Pondside said...

No hedgehogs here, but the raccoons are thick on the ground. We've caught and re-homed four in the last two weeks, but the hens have remained safe. Your lunch sounds delicious - probably eaten and cleaned up by now!

Gerry Snape said...

Your baked onions sound wonderful...ours got that fungal disease this year so not as many as usual...we usually get through to the late spring on ours.

ChrisJ said...

Lots of hard work,, but even the cats will appreciate a clean barn.

Pamela Terry and Edward said...

I realize Edward and Apple would not agree with me in the least, but I wish we had hedgehogs here!

Rare Lesser Spotted said...

Lovely blog Weaver. We've had a very damp weekend in Liverpool. Our hedgehog hasn't been around for a month or so and we're wondering where he/she might have gone.

angryparsnip said...

I love Hedgehogs and wish I could have seen some on any of my trips around the UK.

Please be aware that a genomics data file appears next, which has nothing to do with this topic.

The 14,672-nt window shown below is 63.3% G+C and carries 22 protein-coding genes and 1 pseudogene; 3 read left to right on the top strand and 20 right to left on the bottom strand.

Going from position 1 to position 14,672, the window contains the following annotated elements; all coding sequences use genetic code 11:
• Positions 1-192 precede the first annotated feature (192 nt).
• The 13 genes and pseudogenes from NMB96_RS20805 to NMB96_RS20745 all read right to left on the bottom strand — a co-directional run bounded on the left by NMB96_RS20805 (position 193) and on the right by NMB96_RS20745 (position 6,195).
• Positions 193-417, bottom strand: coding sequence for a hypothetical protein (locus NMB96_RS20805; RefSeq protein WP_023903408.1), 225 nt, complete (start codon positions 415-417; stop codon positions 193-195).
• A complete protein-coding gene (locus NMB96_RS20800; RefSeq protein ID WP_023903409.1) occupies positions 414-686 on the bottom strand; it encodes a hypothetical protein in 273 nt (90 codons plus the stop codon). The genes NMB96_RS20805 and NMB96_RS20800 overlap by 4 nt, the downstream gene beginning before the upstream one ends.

We used to bake onions like potatoes in tinfoil many years ago and then I stopped... but now you started me thinking about trying this again. I have never baked them in the skins sounds really great.

cheers, parsnip

Robin Mac said...

I have always peeled my onions before baking them, must try leaving the skins on next time, though I love the caramelly, crispy bits on the peeled outer skin - does that make sense? I do love reading your stories about life on the farm. Cheers from hot and dusty Queensland, we could do with some of your rain.

The Weaver of Grass said...

The baked onions were very good - creamy and mild, but I think I preferthem crispy on the outside which would mean peeling them first.
The rain is still with us today so washing is drying inside - always a miserable occasion.
Thanks for replying.

John Gray said...

wet day here too
I have spring cleaned the kitchenx

Lucky Dip Lisa said...

Hi! Long time no see. I love the fact that you allow the swallows to stay and keep your car out. It's great to read your post and hear how connected you are with your environment.